Ghosting can put everyone in a tricky situation, whilst not as prominent when strong relationships are in place, it can happen.
Workplace ghosting is when a candidate withdraws from the interview process, without any explanation. No response, no interaction, no exchange, just silence Why does this occur? The team looks to explain the pitfalls, frustrations and the real reason.
Yasmin Cottrell, Senior Industrial Permanent Consultant, shares her experience, “Ghosting is more pronounced in the temp market, rather than the permanent sector. We’ve all experienced it and is when communication comes to an abrupt halt. Perhaps people feel that they don’t need to let you know when they have taken a new role or decided that a role wasn’t for them. Some people may not understand what goes on behind the scenes and how much work you put into getting people interviews.”
According to a 2021 survey from people analytics firm Visier 84% of candidates had ghosted a potential or current employer in the past 18 months.
Ryan Morling, Industrial Recruitment Specialist highlighted that it is a part of recruitment that sometimes you can’t control when dialogue comes to a sudden halt. “If it happens early in the process, then it can be best for both sides. However, a little courtesy does go a long way, you never know when you need to reach out to a consultant again.”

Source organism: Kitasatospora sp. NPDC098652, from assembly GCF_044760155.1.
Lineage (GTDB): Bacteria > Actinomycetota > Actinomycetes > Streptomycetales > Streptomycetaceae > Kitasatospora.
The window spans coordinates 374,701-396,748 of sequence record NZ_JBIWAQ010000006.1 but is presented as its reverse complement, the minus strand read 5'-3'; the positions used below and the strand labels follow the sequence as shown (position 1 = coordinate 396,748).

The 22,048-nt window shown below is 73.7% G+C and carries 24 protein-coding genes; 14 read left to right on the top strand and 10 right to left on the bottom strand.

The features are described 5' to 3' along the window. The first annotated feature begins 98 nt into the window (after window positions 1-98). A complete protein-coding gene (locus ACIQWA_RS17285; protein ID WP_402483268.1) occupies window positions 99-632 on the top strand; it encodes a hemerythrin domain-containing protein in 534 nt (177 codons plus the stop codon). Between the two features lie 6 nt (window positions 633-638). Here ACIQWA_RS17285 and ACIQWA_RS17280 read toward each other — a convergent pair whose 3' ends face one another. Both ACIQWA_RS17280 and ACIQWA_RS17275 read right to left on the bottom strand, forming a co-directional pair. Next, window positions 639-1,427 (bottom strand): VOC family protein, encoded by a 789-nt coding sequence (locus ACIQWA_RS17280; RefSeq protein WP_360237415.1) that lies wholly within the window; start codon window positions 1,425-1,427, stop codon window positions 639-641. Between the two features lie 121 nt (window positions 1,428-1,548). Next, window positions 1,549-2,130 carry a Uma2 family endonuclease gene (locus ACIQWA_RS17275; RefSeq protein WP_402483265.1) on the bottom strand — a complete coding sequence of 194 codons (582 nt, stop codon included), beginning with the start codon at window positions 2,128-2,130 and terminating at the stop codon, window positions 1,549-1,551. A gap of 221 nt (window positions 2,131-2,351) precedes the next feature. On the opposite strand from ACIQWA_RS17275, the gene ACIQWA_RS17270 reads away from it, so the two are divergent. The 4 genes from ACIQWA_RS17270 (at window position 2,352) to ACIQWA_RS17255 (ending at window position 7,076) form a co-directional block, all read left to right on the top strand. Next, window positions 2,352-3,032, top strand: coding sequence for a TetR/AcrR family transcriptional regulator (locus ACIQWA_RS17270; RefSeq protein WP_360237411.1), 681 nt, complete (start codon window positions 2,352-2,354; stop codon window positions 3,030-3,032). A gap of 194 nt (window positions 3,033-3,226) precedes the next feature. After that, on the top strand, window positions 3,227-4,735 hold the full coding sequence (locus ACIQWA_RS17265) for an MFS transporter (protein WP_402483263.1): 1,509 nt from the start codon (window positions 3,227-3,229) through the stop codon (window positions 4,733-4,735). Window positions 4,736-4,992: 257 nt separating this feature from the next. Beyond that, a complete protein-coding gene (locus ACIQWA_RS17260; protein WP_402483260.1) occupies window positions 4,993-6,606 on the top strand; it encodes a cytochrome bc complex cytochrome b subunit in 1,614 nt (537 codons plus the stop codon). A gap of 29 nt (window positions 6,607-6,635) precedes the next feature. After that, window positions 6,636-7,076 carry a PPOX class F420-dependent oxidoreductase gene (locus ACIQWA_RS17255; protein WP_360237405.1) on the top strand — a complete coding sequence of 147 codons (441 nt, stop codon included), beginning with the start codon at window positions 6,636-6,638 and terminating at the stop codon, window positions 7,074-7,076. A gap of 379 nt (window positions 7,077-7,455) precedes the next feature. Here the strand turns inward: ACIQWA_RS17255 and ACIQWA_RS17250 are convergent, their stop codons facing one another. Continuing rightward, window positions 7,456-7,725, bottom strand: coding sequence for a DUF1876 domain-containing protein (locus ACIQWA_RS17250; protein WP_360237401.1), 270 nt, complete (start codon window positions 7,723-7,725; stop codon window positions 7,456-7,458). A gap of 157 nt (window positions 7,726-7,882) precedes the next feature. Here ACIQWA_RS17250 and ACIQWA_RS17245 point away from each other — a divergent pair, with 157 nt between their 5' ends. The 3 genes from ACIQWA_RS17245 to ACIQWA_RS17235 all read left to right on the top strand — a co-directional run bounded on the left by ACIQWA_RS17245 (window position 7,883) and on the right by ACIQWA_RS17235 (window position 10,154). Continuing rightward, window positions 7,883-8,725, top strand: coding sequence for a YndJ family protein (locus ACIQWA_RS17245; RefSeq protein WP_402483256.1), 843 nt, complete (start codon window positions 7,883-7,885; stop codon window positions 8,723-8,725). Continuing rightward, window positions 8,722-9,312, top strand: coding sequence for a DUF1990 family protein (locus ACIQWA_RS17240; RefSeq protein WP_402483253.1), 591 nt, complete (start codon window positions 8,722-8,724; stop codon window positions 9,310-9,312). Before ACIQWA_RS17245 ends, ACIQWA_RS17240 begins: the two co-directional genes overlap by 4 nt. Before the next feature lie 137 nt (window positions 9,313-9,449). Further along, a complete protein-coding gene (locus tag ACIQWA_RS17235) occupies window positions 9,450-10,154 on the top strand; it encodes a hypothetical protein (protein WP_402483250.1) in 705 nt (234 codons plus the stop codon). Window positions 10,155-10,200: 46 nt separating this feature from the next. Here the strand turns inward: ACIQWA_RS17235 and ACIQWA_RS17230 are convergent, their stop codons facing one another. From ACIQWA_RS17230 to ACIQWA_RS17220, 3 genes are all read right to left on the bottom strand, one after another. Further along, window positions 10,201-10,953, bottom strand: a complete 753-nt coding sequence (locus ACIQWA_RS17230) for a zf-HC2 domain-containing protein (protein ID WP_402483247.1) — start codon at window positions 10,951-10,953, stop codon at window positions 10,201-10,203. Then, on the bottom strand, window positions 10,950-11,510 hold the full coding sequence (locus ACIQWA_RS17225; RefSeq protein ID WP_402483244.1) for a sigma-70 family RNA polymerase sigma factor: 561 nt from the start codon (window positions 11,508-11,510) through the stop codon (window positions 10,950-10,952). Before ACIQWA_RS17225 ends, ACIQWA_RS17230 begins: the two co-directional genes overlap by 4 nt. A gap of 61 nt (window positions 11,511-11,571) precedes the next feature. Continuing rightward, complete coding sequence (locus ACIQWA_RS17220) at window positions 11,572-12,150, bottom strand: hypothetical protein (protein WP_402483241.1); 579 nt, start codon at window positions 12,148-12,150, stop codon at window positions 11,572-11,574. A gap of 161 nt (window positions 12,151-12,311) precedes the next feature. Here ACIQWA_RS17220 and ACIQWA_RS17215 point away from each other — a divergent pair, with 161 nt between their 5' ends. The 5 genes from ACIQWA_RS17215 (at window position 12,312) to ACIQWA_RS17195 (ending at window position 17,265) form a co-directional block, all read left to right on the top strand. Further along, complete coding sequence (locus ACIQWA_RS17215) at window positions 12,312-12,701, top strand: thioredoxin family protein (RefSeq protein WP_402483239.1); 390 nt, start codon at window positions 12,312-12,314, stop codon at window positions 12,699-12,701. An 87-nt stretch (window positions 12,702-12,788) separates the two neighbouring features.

Gemma Emery, Commercial Consultant, shares her reasons why ghosting does happen in recruitment, “When operating within a candidate-driven marketplace, candidates may have a more gung-ho attitude with how they interact. Being in-demand means choice and perhaps they have taken a role and feel no need to make a quick call or send an email to say they are now committed to a new role.”
Ghosting is less prevalent as familiarity builds and the interview process progresses. Kimberley Best, Recruitment Consultant highlights, “The quality of the relationship will mean that ghosting is not likely to happen. Building strong relationships with the candidates is important to everyone. We want people to know that they have such a good relationship with a consultant that it becomes easy to have a conversation. All candidates want to know that someone is on their side.”
Ghosting is very real but not likely to happen when a good, mutually satisfying relationship has time to form. Ghosting is something that does occur in recruitment, but when you have a rapport built on trust, that is a strong place for everyone to be.